There are many superheroes. There are many talking rabbits. In the giant venn diagram of both such creations, there isn’t much overlap.
Into that realm steps the mighty Captain Carrot.
Why should we care about Captain Carrot? Well, he seems to be a factor in a few of those Convergence issues coming soon from DC. Grant Morrison used him for the briefest of cameos in Final Crisis and a much meatier role in Multiversity as one of an inter-dimensional away team sent to stop, well, the sort of horrid things that probably prevent Grant Morrison from sleeping at night. Carrot punched out a Hulk stand-in there, while proclaiming he worked off “cartoon physics”.
That’s actually a new power for Captain Carrot. First appearing in in a special preview in a 1982 issue of New Teen Titans, Captain Carrot from Earth-C teamed up with Superman, a weird freak with five fingers, to fight off a menace to both of their respective worlds that were causing the citizens of such to act like their distant, prehistoric ancestors. Since everyone on Carrot’s Earth was a talking animal, one that wore clothes, often including pants, this meant they acted like, well, regular animals. Superman was rather worthless since he was quickly captured by mastermind Starro (that jerk!), so Carrot needed to assemble the other new superheroes of his world. They were:
- Pig-iron: Steelworker Peter Porkchops fell into a vat of molten steel with a chunk of the radioactive meteorite that gave the animal heroes their powers. He became the Swine of Steel, a hulking beasty made of…well, steel. Peter was actually an old DC funny animal character predating the other members of the group.
- Yankee Poodle: Gossip reporter Rova Barkitt gained the powers of animal magnetism. She could repel with one hand shooting out blue stars while attracting with red and white stripes from the other. Despite the name and color scheme, she doesn’t seem to be in any way, shape, or form patriotic. In fact, she seems to be the one member the others all dislike, due to her obsessions with getting bylines and holding the rights to the team’s adventures.
- Alley-Kat-Abra: Judo instructor Felina Furr was meditating with a stick when she gained magical powers. The stick became her “Magic Wanda”. Yeah, that was the best they could do. And that judo thing came in handy exactly once. She mostly seemed to be the gal the guys all wanted to hang out with, especially Captain Carrot. I am not sure how the interspecies thing worked. Probably better than anything involving the combination of the word “Team” with the names “Edward” or “Jacob”.
- Fastback: Good ol’ boy Timmy Joe Terrapin became the Fastest Reptile Alive…a nice change of pace considering he used to be the opposite. He had all your standard DC speedster powers, plus he could duck inside his shell to change into his costume or shoot his shell off at high speeds like some sort of projectile.
- Rubberduck: Movie star Byrd Rentals could stretch or contort his body as needed. He also let the others crash at his Follywood pad before they got a team headquarters. Make special note, dear reader, that names like “Byrd Rentals” and “Follywood” represent the most basic sort of humor to be found in these adventures. The creators loved their puns.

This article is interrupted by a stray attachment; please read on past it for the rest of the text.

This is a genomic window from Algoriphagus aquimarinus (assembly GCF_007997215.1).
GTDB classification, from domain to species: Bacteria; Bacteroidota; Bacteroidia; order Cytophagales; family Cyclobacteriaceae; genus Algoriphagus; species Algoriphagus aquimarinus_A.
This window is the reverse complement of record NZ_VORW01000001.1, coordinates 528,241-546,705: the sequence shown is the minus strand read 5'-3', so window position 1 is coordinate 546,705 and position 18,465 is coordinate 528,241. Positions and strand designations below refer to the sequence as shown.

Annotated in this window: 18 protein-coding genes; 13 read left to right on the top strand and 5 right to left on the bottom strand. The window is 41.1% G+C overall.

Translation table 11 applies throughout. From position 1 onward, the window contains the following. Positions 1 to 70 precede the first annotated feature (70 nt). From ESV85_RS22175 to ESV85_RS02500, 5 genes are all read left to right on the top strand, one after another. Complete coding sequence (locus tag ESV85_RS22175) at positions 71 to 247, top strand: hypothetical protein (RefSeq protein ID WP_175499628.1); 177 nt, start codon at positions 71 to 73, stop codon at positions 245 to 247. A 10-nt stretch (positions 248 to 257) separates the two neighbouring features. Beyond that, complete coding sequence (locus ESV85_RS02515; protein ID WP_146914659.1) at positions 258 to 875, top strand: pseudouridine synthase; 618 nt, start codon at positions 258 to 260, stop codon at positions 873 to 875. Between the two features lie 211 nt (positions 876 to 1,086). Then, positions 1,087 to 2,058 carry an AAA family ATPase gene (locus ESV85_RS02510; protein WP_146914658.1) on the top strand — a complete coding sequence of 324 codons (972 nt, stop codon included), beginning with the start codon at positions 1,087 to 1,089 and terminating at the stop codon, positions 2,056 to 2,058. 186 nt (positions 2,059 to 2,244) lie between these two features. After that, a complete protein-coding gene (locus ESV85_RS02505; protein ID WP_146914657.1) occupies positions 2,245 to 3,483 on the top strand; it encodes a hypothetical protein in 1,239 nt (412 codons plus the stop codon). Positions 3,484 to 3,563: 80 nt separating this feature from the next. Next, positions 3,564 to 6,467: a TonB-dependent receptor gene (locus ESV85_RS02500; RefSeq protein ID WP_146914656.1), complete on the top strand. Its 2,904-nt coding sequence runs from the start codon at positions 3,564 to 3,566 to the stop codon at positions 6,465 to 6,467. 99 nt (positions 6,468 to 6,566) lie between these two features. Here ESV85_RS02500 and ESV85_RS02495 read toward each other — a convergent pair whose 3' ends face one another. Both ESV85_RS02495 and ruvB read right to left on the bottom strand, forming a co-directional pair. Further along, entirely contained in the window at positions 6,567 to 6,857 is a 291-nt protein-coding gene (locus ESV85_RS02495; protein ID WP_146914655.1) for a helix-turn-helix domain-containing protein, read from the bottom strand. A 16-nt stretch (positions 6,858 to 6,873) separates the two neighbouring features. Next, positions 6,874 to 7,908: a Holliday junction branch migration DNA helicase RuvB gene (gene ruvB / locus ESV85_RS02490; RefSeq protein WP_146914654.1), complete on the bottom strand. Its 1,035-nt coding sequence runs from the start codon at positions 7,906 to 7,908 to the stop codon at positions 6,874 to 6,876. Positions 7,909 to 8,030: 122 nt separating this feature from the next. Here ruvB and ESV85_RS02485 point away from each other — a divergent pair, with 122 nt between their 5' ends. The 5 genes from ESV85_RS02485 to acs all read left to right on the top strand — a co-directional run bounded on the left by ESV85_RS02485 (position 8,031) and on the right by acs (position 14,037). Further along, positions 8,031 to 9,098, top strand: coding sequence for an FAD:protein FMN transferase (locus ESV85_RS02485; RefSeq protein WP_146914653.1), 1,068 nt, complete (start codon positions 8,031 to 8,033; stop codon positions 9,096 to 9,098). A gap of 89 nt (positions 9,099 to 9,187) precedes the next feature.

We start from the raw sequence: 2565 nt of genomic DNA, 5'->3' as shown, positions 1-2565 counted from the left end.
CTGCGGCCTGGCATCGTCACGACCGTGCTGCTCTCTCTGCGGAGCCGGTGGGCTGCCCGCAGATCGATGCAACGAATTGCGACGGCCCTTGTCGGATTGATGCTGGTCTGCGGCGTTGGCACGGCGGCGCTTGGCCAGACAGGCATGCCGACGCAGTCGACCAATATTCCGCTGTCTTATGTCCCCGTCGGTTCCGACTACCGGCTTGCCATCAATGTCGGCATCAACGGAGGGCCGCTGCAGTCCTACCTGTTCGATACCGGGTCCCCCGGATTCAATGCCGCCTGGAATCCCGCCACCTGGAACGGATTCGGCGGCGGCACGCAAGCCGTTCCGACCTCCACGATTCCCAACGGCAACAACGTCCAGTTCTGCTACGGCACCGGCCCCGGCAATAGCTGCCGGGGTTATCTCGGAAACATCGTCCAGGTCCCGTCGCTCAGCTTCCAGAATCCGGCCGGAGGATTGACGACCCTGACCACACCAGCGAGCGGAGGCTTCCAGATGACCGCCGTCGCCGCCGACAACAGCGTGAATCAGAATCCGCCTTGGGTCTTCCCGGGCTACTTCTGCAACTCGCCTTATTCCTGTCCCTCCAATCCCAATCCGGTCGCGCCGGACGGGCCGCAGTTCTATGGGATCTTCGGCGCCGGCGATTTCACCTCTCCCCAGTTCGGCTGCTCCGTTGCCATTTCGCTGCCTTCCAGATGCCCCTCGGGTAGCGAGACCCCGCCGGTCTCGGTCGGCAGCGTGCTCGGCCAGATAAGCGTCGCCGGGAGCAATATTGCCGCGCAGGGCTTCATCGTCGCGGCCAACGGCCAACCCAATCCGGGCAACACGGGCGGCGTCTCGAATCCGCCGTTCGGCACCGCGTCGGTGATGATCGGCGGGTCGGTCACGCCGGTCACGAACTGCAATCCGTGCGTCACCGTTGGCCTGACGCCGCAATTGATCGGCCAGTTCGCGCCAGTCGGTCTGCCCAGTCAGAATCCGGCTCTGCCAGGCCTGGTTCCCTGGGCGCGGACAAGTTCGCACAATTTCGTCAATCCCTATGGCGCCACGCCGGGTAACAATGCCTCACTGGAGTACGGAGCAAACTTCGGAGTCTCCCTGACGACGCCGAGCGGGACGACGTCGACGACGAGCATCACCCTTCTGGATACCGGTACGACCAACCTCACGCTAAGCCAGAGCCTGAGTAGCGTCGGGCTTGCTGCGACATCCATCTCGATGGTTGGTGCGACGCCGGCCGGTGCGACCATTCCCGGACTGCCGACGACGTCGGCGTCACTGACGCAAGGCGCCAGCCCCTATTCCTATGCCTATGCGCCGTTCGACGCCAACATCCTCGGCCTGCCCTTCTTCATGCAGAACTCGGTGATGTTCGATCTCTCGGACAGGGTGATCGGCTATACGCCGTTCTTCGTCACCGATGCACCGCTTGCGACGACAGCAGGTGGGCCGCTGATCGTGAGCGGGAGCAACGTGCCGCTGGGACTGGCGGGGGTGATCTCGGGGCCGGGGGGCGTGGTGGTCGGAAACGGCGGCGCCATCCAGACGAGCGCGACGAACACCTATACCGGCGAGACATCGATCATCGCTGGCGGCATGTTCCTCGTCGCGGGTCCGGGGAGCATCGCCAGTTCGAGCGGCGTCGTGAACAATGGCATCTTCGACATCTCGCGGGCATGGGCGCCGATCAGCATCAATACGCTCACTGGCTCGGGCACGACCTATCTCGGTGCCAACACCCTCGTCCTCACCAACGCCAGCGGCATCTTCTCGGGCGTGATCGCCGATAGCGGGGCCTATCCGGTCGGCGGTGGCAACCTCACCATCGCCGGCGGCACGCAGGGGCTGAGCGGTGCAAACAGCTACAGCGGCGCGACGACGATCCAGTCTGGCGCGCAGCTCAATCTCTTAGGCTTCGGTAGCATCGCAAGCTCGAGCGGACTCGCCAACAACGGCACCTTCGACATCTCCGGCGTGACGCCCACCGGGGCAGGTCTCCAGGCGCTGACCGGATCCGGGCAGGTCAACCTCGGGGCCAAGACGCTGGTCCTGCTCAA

So, with an arsenal full of puns and comedic stereotypes, the newly-assembled bunch started to save the day. Superman dubbed them the “Zoo Crew” and that was that.
Though as I type that, I wonder if the talking animals even had a zoo of their own. It’s not like they had a bunch of humans locked up. The Zoo Crew mostly didn’t seem to know what a human was, and thought Superman was mostly just a large freak.
For their own part, whoever designed Yankee Poodle and Alley-Kat-Abra is probably very popular with certain facets of Internet…interests that I would prefer not to mention by name right now. If you know what I’m talking about, you know what I’m talking about, Watson.
However, this entry was supposed to be about their leader Captain Carrot. Originally named “Roger Rabbit,” Carrot’s name shifted gradually to “Roger Rodney Rabbit” to just plain old “Rodney Rabbit.” That sort of name shifting sounds like they might have been afraid of some sort of lawsuit, and I can’t for the life of me think of any large corporation known to be quick on the lawsuit front that may have had the rights to any character by Carrot’s original name.
Unlike the others, Carrot didn’t have his powers all the time. He didn’t get hit with a cosmic-powered meteorite. And, as Neil deGrasse Tyson might tell you, if you asked him and he was drunk enough, without direct exposure to cosmic-powered meteorites, superpowers are at best temporary without some sort of recharge. And no, I did not just mention Neil deGrasse Tyson in an attempt to just get more page views. That would be silly.
Anyhoo, Carrot didn’t get hit with the meteorite. He was a comic book artist working on the Justa Lotta Animals comic book, a group they later got to meet (Aquaduck had a very heroic, Launchpad McQuack-caliber beak/chin). The meteorite landed in his carrot patch window box, so he had to eat a cosmic carrot regularly to maintain his superpowers of strength, resistance to injury, supervision and hearing, and tremendous jumping power until someone said, “Eh whatever!” and decided he could fly, too.
Look, I can’t make this stuff up. Someone already beat me to it.
Will Captain Carrot be the next Aquaman? Probably not. But stay tuned anyway!